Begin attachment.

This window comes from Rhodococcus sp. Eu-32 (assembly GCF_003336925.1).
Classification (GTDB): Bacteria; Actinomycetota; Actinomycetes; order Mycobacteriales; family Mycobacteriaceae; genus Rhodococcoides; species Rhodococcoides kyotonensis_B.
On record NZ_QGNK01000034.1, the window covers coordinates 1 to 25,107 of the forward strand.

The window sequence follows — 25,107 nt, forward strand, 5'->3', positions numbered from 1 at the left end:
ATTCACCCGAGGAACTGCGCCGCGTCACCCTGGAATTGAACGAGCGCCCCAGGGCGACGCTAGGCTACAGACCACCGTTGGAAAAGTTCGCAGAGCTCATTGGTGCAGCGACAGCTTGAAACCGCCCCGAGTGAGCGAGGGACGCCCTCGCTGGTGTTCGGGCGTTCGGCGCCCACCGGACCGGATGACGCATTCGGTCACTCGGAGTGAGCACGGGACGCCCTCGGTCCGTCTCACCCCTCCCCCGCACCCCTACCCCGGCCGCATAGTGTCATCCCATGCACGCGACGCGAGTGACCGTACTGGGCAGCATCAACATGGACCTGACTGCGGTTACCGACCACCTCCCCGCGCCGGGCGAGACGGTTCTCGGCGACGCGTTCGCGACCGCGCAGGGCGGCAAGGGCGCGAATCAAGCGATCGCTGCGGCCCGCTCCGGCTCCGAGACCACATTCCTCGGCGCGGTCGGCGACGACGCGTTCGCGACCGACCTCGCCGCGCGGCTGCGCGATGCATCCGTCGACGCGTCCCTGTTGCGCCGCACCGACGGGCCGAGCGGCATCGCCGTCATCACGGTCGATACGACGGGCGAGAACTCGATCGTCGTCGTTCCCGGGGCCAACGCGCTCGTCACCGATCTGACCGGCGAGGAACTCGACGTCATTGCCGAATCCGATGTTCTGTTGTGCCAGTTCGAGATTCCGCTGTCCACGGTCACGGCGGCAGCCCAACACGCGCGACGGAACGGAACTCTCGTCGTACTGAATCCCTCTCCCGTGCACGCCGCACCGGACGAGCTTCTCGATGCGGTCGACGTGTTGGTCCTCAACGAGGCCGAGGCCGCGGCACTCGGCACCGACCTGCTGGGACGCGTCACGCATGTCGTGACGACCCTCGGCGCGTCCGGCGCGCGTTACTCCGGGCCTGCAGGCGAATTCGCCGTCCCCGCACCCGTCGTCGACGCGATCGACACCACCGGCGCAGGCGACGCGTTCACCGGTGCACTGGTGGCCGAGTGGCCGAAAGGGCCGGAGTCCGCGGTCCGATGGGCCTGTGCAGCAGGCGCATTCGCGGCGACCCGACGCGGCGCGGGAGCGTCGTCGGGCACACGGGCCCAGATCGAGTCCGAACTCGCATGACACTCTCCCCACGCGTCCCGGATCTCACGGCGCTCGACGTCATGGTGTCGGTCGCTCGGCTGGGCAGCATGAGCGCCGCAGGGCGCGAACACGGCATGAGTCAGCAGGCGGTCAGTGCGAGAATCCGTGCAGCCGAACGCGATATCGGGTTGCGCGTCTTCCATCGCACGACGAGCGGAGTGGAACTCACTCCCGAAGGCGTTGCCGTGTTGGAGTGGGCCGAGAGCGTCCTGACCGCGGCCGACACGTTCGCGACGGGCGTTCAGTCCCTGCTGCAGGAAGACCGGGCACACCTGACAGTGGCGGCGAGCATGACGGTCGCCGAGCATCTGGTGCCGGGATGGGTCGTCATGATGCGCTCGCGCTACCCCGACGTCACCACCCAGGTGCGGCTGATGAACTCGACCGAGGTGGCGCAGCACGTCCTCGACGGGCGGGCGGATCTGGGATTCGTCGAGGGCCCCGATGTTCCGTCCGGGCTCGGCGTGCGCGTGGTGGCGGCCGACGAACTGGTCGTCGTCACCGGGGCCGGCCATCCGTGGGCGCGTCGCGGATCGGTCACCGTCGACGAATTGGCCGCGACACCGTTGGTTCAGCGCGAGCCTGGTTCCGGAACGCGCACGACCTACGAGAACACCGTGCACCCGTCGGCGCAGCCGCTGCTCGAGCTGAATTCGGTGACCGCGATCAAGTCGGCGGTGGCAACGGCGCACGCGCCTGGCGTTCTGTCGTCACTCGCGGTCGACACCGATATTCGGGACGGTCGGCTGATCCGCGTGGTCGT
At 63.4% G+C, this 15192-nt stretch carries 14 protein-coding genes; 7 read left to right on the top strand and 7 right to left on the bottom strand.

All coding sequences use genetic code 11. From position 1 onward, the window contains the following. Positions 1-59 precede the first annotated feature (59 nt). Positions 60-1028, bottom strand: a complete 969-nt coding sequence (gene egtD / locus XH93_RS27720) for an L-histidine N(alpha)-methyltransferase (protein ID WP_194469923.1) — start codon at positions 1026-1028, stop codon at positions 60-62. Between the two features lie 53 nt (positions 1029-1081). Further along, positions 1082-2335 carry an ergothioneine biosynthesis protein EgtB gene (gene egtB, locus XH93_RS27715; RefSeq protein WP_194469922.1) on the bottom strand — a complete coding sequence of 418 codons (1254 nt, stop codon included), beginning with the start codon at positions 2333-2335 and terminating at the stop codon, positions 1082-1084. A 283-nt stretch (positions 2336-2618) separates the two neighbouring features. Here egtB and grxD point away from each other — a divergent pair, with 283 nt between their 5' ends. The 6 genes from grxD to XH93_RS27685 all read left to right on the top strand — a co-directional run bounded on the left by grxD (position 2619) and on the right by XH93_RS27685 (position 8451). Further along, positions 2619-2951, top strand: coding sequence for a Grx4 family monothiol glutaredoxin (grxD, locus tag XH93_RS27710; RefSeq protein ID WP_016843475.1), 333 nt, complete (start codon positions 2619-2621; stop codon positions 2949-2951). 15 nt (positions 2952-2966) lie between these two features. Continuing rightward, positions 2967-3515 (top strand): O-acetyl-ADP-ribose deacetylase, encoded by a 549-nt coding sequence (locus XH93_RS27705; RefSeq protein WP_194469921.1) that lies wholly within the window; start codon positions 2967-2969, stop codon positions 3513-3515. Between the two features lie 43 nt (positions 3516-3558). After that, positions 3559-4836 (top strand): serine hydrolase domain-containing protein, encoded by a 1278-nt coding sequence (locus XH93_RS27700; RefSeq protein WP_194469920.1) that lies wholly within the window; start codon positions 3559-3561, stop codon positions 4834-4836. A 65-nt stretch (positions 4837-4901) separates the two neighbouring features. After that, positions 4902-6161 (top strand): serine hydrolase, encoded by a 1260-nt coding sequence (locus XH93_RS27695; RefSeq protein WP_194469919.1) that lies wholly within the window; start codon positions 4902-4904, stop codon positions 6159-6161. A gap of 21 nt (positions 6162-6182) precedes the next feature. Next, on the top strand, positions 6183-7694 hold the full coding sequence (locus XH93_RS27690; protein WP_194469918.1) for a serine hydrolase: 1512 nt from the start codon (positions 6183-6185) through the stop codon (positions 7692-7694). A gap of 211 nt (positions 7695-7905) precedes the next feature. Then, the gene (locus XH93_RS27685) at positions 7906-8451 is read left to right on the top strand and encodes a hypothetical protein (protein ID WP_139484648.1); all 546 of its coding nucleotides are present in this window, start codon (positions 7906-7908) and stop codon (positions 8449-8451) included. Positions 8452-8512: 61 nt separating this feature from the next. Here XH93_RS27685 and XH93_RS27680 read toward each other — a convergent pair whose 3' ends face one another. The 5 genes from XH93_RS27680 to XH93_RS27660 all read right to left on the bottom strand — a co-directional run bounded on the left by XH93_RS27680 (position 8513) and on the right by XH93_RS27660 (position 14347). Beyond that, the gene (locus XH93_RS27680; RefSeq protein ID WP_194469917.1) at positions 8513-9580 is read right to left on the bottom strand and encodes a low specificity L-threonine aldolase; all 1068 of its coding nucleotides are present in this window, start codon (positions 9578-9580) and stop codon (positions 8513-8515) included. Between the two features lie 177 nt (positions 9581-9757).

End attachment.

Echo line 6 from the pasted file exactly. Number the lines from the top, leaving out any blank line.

At 63.4% G+C, this 15192-nt stretch carries 14 protein-coding genes; 7 read left to right on the top strand and 7 right to left on the bottom strand.